If you were to ask me, I think Sanders has made a huge impression on the American people and the people of the world. Even the bought and paid for media can’t ignore him and shutdown his spotlight. He has forced most of the other candidates, yes even on the republican side, to use the same tactics he is – but we all know who actually means what they are saying, everyone else has jumped on the bandwagon because they know their campaigns will suffer if they don’t.

      I guess impressions are somewhat personal opinion in this case, if you wait for a head in the sand media to see the shift in thinking Bernie has triggered then it is perhaps hard to see how extensive it actually is. Because of the huge political stage he stands on, whether he makes it or not, Bernie will be remembered as they guy who stood up and spoke about the things that history tells us gets a man killed. If you don’t think Bernie is a true revolutionary then neither was MLK.

      • AmaKiwi 4.1.1

        A revolutionary would advocate overthrowing the present form of American governance.

        Saying that is illegal. It was the basis for jailing suspected communists in the 1950’s.

        IMO the US system of government is hopelessly out of date and shamefully undemocratic. Sanders cannot change that. But he could make improvements.

        • Colonial Viper 4.1.1.1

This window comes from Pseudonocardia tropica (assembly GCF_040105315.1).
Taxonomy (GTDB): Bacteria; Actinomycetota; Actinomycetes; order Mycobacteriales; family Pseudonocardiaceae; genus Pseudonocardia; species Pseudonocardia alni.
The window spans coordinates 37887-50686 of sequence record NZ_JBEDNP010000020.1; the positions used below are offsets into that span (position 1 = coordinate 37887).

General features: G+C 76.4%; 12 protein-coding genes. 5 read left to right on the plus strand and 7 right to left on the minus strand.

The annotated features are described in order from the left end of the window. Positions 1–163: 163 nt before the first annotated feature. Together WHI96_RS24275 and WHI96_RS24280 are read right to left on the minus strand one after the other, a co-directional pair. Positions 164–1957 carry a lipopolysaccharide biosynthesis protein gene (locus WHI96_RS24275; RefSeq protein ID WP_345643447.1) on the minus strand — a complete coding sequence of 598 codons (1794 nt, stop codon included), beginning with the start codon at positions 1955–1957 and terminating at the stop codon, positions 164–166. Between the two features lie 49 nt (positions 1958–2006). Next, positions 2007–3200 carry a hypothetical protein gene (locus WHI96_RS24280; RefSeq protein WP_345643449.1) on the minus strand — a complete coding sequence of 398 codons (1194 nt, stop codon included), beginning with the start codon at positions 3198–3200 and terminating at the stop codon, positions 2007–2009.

worth recalling that the system the Americans have today has been handed down to them from the “Founding Fathers.”

          Almost every single one of whom were wealthy land owning slave owners with no love of popular democracy as you could not trust the masses with that power. Blacks: no votes. Women: no votes. Senate: selected not elected. Etc.

          Put another way, the “Founding Fathers” were focussed on guaranteeing the freedoms and powers of the new American elite as separate from the European and British elite.

        • AmaKiwi 4.1.1.2

          Post Script:

          When the USSR came apart some American politicians declared it proof their system was vastly superior, no doubt ordained by God.

          Having spent time in both the USA and the USSR, my reaction was, “The USA-USSR competition was a demolition derby between two clapped out garbage trucks.” It still is.

        • B 4.1.1.3

          Completely understand where your logic is coming from but this seems to be more of a modern revolution idea, without the need for an over throw by sheer force. Is standing up and saying I am going to change who owns politics, media and flip the economy on its head not revolutionary thinking?

          Looking past the bullshit and the pathetic veil of a democracy American politics presents itself as, suggesting a change towards democratic socialism may not sound revolutionary, but relative to how things run at the moment it sure would be along the lines of a revolution.

          Always have to remember, in such a corrupt system where a lot of voters may not see outside their preconceived political views coming across as to extreme would only alienate people and paint a target on his back for the media and establishment politics to take pot shots at. While sticking strongly to truth and ideals, he still has to remain street smart.

    • Bill 4.2